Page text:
Allowing the cement industry to use coal could set Egypt up for a coal-dependent future, campaigners say
HURGHADA, Egypt (Thomson Reuters Foundation) – As Egypt’s government appeared to move closer to a final decision to allow cement factories to import coal for energy, an unlikely coalition of activists from across the country met with the support of the Environment Minister to push for a campaign against what they call a “disastrous” decision.
The Arab world’s most populous nation, hit by economic instability in three years of unrest, has been cutting back on natural gas supplies to energy-gulping cement factories, hoping to forestall a looming energy crisis this summer and the likelihood of sustained gas shortages.
But allowing the import of coal may force the country into a polluting and fossil fuel dependent future where Egyptians have little control over the supply, opponents of the change argue. Most importantly, the decision could further discourage a transition to renewable energy, they say.
The import of coal has been debated for months, with opposition from the environment and tourism ministries worried about potential pollution both from coal-powered factories and during shipment of coal from Egypt’s ports on infrastructure poorly equipped for the load.
The industry minister announced on Monday that Egypt would allow cement firms to use coal, pending a review of stricter environmental regulations, but that was followed by contradictory statements from the interim cabinet. The pledge to look at stricter regulation did little to ease worries.
‘THIS IS NOT JUST ABOUT COAL’
“This is not just about coal. It is about ensuring that this country has sovereignty over its own energy sources and guaranteeing that instead of moving in the opposite direction of the world, that we are working for renewable alternatives,” said activist Ahmed El Droubi, coordinator of the Egyptians Against Coal campaign.
A loose-knit coalition of youth from across the country, concerned that the public debate over coal use has been dominated by powerful businessmen, gathered with environmental campaigners and representatives of non-governmental organisations in the Red Sea city of Hurghada to strategise and agree a grassroots campaign to reverse the decision to import coal.
“Our cause is simple and that is to protect Egypt from the coming disaster. If a decision is made for coal to be imported, that won’t mean this campaign is over. We will keep working until they send it back,” Amr Ali of the Hurghada Environmental Protection and Conservation Association (HEPCA) told the session to applause.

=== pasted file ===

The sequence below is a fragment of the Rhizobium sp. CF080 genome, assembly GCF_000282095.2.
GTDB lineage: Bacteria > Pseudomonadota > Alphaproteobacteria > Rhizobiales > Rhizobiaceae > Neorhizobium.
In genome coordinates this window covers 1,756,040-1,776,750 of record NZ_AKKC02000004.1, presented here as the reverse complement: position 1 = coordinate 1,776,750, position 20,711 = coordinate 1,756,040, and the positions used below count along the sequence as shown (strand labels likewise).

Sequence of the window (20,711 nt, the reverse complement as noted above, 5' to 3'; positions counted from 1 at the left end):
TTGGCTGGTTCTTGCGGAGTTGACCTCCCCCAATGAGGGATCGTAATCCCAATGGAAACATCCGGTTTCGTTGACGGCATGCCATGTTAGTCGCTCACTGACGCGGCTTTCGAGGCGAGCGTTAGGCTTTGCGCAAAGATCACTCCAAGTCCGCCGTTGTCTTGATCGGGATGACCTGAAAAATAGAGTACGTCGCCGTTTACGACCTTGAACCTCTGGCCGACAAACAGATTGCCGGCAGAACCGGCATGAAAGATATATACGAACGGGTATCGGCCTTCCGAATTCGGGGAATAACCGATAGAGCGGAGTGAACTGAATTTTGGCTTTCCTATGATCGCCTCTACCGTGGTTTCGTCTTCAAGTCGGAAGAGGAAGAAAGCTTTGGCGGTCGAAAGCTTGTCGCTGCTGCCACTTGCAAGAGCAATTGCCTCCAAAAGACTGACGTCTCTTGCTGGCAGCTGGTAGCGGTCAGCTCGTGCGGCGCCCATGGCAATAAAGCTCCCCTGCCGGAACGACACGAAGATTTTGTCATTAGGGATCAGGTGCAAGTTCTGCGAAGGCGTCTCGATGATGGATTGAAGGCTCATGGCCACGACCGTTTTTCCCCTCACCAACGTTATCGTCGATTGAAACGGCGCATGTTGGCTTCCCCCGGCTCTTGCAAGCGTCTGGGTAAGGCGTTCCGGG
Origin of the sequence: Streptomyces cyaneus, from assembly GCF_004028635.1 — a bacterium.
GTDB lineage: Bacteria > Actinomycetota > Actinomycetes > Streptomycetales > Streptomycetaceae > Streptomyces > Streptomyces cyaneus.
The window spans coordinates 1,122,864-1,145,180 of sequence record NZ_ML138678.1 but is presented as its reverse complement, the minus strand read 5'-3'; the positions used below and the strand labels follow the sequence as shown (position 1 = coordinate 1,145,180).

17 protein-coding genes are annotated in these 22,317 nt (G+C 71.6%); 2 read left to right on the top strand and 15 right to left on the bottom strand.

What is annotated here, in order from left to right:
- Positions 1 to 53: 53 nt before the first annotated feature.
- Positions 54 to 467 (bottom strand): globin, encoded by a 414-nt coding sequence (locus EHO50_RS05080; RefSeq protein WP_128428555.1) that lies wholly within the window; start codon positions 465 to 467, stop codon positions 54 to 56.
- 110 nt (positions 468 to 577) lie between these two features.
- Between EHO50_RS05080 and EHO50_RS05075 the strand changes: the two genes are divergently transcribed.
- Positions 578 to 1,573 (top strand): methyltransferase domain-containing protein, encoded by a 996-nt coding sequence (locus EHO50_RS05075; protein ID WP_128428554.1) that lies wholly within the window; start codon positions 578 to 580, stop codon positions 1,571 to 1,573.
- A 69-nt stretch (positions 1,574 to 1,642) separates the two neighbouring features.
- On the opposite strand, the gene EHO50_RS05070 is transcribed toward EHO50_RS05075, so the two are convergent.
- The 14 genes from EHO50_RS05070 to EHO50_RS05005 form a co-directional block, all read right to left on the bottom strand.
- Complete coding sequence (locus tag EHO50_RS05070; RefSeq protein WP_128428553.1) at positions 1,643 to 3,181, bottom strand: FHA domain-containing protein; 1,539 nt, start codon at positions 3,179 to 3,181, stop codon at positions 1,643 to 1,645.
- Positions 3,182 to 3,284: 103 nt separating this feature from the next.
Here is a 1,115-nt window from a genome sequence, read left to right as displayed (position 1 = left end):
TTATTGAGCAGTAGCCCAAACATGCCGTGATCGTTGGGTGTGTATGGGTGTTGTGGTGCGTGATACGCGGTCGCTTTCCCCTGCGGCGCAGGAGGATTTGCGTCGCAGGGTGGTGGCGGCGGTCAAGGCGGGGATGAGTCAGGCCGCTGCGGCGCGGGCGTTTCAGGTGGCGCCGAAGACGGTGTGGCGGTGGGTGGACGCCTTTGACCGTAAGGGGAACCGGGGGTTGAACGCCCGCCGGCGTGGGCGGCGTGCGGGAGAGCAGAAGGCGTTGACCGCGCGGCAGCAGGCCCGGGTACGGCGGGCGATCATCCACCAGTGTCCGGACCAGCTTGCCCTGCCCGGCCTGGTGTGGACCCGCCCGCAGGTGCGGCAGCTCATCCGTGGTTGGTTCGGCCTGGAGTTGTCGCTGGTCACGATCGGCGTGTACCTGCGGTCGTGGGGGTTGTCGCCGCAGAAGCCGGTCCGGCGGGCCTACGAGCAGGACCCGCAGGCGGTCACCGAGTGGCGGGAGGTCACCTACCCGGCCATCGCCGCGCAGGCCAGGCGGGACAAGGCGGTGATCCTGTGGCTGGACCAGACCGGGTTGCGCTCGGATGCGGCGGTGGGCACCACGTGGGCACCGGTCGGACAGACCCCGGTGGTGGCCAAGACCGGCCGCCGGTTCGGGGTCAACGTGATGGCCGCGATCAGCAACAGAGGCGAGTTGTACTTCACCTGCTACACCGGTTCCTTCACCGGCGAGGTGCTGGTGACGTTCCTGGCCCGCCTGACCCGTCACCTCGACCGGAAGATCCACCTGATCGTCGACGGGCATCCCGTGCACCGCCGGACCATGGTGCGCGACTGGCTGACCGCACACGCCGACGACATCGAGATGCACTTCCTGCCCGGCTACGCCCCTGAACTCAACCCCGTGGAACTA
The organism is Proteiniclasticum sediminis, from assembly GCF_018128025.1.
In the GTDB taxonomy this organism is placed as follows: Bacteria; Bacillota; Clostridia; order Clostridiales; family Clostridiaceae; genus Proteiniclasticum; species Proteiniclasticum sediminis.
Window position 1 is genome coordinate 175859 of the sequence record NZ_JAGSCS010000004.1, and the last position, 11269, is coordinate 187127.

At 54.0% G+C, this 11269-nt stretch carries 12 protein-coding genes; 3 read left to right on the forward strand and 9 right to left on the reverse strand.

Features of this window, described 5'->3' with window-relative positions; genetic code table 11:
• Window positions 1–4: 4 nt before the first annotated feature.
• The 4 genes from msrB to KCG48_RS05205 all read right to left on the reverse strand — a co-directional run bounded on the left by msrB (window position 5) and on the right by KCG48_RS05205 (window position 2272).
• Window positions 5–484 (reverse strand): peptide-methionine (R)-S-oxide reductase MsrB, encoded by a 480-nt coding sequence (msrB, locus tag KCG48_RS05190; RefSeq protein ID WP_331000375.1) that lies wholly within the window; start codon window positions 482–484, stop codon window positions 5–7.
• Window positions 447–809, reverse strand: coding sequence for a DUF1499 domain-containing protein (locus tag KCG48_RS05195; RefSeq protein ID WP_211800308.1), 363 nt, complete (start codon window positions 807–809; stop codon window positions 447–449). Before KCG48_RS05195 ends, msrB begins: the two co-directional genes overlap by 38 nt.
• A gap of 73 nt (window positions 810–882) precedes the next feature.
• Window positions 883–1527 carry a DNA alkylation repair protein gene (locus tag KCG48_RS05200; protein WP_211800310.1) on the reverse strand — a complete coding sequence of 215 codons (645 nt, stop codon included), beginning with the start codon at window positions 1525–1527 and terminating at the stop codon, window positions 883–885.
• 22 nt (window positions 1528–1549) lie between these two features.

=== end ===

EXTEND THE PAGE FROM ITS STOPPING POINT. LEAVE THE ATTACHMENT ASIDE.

Activists say Egypt’s cement industry – dominated by foreign firms like Italcementi and Lafarge – has long disproportionately benefited from cheap labor and from energy subsidies that overall account for more than 20 percent of Egypt’s budget and cost the state more than $17 billion in the last fiscal year.
The cement industry argues that it is in a bind – that since the government announced massive reductions to the supply of natural gas to cement firms, the sector either has to reduce its capacity, import cement or find alternative sources of energy.
The industry has been pushing for coal as a temporary stopgap to allow for growth and keep investment in the country.
COMMITMENT TO COAL?
But anti-coal campaigners warn that the implication of building costly infrastructure to support the import of coal would mean that investing in cleaner alternatives is unlikely for years to come.
Instead of coal being a temporary solution, they fear other Egyptian industries will follow suit and rising carbon emissions will further stress the already vulnerable nation, where climate change threatens to hurt key agricultural crops, submerge prime coastal areas, and dramatically reduce water supplies.
“Egypt’s future has to be in clean and renewable energy. We must as a society understand that the decisions we make today will impact the future of this nation,” said Environment Minister Laila Iskander, who flew in to support the workshop. “We cannot make a decision to secure the interests of a single sector without seeing the big picture.”
Mainstream Egyptian media with close ties to business associations have portrayed Iskander as a “stubborn” minister standing in the way of economic growth. But those opposed to coal imports say neither Iskander nor others opposed to coal have been given sufficient prime air-time to push for alternative proposals, including waste-to-energy schemes.
Globally, the cement industry is moving away from a heavy dependence on fossil fuels, including coal, as an exclusive source of energy for production. Egyptian activists have pointed out that many factories currently meet 20 to 70 percent of their energy requirements from alternative fuels, such as energy from trash or other waste.
With Egypt already the world’s largest wheat importer, the activists also argue that an industrial production system entirely based on imports further exacerbates the country’s vulnerability to foreign markets.
Cement executives say they need an immediate solution to their energy woes, and waste-to-energy alternatives will take time to implement. But activists say such an argument is exploiting the current crisis to secure the interests of a few.
Using polluting coal as a temporary energy source “will do nothing to help find a long-term and sustainable solution to what we all agree is an energy crisis,” Droubi said. “While the interests of business elites will be served in allowing coal imports, the real price will be paid by Egyptian citizens when a new problem they did not create is shouldered by them.”
Dina Zayed is a Cairo-based sustainability specialist who writes on climate issues.
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